Kudos to The University of Michigan School of Law!

Grant lets law school fight human trafficking in Mexico
Karen Sloan

October 11, 2010

The University of Michigan Law School is working with a law school in Mexico to take on human trafficking.

The law school has received a $300,000 grant from the U.S. Department of State to establish a human trafficking clinic at the Universidad Autónoma de Zacatecas, Unidad Académica de Derecho, a law school located in north central Mexico. The Mexican clinic is an offshoot of the human trafficking clinic that Michigan launched in 2009, which was the first of its kind in the United States.

“The part that I’m excited about is that here in the U.S., we can do a lot as far as assisting prosecutors and victims of trafficking,” said Bridgette Carr, who directs the Michigan clinic. “What we can’t work on as much is prevention, because we’re sitting here in Ann Arbor. The goal is to not have clients.”

Human trafficking involves the recruitment, transportation and harboring of people for forced labor, servitude or slavery. Agriculture, spas and massage parlors, hotels and prostitution are just a few industries that have been connected to human trafficking.

One of the goals of the Mexican clinic, which will represent a partnership between the two law schools and a local nongovernmental organization called Centro de los Derechos del Migrante (Center for Migrant Rights), is to educate people about human trafficking. Although it will officially be part of the Mexican law school, the Michigan law school will help set up the clinic.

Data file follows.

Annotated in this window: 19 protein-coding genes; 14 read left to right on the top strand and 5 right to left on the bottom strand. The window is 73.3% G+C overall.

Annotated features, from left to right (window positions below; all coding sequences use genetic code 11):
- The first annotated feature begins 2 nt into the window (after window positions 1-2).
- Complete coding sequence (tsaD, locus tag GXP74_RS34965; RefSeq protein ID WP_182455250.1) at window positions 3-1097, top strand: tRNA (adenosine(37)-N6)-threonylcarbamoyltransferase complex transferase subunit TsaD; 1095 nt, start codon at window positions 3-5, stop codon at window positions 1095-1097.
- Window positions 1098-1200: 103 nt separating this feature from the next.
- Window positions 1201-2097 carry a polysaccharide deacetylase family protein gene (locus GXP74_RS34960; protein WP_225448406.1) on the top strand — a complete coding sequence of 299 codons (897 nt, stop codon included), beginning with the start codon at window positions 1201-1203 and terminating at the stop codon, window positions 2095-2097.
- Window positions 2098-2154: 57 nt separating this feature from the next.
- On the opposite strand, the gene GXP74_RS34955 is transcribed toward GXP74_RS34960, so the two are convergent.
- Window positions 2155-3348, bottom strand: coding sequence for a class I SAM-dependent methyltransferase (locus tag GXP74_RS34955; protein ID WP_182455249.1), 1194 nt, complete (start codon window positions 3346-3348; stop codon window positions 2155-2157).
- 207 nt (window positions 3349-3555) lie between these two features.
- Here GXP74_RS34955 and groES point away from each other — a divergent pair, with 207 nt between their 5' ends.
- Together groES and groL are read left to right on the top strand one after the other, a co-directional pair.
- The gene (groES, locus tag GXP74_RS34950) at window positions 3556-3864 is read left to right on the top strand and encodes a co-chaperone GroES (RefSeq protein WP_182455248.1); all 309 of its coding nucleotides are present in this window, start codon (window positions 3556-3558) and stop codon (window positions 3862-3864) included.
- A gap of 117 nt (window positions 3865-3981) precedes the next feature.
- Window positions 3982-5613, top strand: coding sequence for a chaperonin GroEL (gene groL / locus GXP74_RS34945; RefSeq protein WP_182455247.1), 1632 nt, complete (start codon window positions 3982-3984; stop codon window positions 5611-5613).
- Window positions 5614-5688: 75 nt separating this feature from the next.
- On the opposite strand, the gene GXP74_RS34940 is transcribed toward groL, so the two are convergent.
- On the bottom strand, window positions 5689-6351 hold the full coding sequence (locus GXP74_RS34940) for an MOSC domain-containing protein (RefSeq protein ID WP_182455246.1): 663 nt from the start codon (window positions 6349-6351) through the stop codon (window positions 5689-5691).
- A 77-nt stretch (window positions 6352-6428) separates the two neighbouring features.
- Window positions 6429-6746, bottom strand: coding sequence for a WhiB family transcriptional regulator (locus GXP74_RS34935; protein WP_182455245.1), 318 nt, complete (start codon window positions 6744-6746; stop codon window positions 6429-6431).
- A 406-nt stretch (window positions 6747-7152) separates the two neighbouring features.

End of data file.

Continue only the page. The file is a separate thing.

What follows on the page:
“This is really an opportunity to see how we can most effectively advocate for these clients on a transnational basis,” Carr said.

The partnership between the two clinics is a real innovation, said center founder and executive director Rachel Micah-Jones. “Students will provide quality legal representation to vulnerable migrant communities whose legal needs often cross borders,” she said. “In doing so, students will develop the skills to be transnational advocates in this new economy.”

In the year that the Ann Arbor-based clinic has been running, students have assisted clients who were forced to work in hair braiding salons, restaurants and in the commercial sex industry. The clinic’s 15 students are part lawyer, part caseworker. They assist victims of human trafficking in criminal and immigration proceedings, but also help them obtain services such as federal money to attend college, Carr said.

“One reason we started this clinic is that we didn’t want to be restricted in the type of assistance we offer,” Carr said. “We are able to come at it from any direction we want.”

Michigan law students will travel to the Mexican clinic during school breaks, Carr said.

The Justice Department grant will fund the project for two years.

Karen Sloan can be contacted at ksloan@alm.com.

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